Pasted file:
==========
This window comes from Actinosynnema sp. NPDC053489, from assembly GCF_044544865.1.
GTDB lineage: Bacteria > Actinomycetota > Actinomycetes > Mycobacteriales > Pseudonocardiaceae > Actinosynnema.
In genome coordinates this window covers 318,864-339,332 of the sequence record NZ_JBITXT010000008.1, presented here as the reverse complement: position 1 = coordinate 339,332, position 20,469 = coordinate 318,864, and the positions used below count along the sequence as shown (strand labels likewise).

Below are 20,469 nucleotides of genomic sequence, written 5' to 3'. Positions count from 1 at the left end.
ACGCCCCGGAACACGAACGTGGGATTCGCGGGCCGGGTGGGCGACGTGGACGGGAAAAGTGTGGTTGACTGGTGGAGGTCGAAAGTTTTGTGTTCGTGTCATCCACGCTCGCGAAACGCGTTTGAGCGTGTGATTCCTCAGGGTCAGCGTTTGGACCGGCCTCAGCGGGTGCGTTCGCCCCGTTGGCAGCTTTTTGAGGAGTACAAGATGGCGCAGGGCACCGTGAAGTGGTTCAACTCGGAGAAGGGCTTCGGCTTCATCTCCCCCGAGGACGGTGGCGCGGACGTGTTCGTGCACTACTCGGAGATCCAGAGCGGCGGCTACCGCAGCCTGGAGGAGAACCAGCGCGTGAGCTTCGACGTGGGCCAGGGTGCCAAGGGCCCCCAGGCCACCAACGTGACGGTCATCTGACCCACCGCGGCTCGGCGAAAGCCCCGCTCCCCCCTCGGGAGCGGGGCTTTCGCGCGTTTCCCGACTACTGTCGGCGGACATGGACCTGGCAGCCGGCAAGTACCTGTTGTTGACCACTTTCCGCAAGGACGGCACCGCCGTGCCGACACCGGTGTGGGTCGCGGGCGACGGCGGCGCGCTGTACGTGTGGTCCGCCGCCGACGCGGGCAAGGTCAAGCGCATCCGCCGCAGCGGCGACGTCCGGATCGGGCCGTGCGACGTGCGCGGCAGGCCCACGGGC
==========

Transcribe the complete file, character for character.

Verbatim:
This window comes from Actinosynnema sp. NPDC053489, from assembly GCF_044544865.1.
GTDB lineage: Bacteria > Actinomycetota > Actinomycetes > Mycobacteriales > Pseudonocardiaceae > Actinosynnema.
In genome coordinates this window covers 318,864-339,332 of the sequence record NZ_JBITXT010000008.1, presented here as the reverse complement: position 1 = coordinate 339,332, position 20,469 = coordinate 318,864, and the positions used below count along the sequence as shown (strand labels likewise).

Below are 20,469 nucleotides of genomic sequence, written 5' to 3'. Positions count from 1 at the left end.
ACGCCCCGGAACACGAACGTGGGATTCGCGGGCCGGGTGGGCGACGTGGACGGGAAAAGTGTGGTTGACTGGTGGAGGTCGAAAGTTTTGTGTTCGTGTCATCCACGCTCGCGAAACGCGTTTGAGCGTGTGATTCCTCAGGGTCAGCGTTTGGACCGGCCTCAGCGGGTGCGTTCGCCCCGTTGGCAGCTTTTTGAGGAGTACAAGATGGCGCAGGGCACCGTGAAGTGGTTCAACTCGGAGAAGGGCTTCGGCTTCATCTCCCCCGAGGACGGTGGCGCGGACGTGTTCGTGCACTACTCGGAGATCCAGAGCGGCGGCTACCGCAGCCTGGAGGAGAACCAGCGCGTGAGCTTCGACGTGGGCCAGGGTGCCAAGGGCCCCCAGGCCACCAACGTGACGGTCATCTGACCCACCGCGGCTCGGCGAAAGCCCCGCTCCCCCCTCGGGAGCGGGGCTTTCGCGCGTTTCCCGACTACTGTCGGCGGACATGGACCTGGCAGCCGGCAAGTACCTGTTGTTGACCACTTTCCGCAAGGACGGCACCGCCGTGCCGACACCGGTGTGGGTCGCGGGCGACGGCGGCGCGCTGTACGTGTGGTCCGCCGCCGACGCGGGCAAGGTCAAGCGCATCCGCCGCAGCGGCGACGTCCGGATCGGGCCGTGCGACGTGCGCGGCAGGCCCACGGGC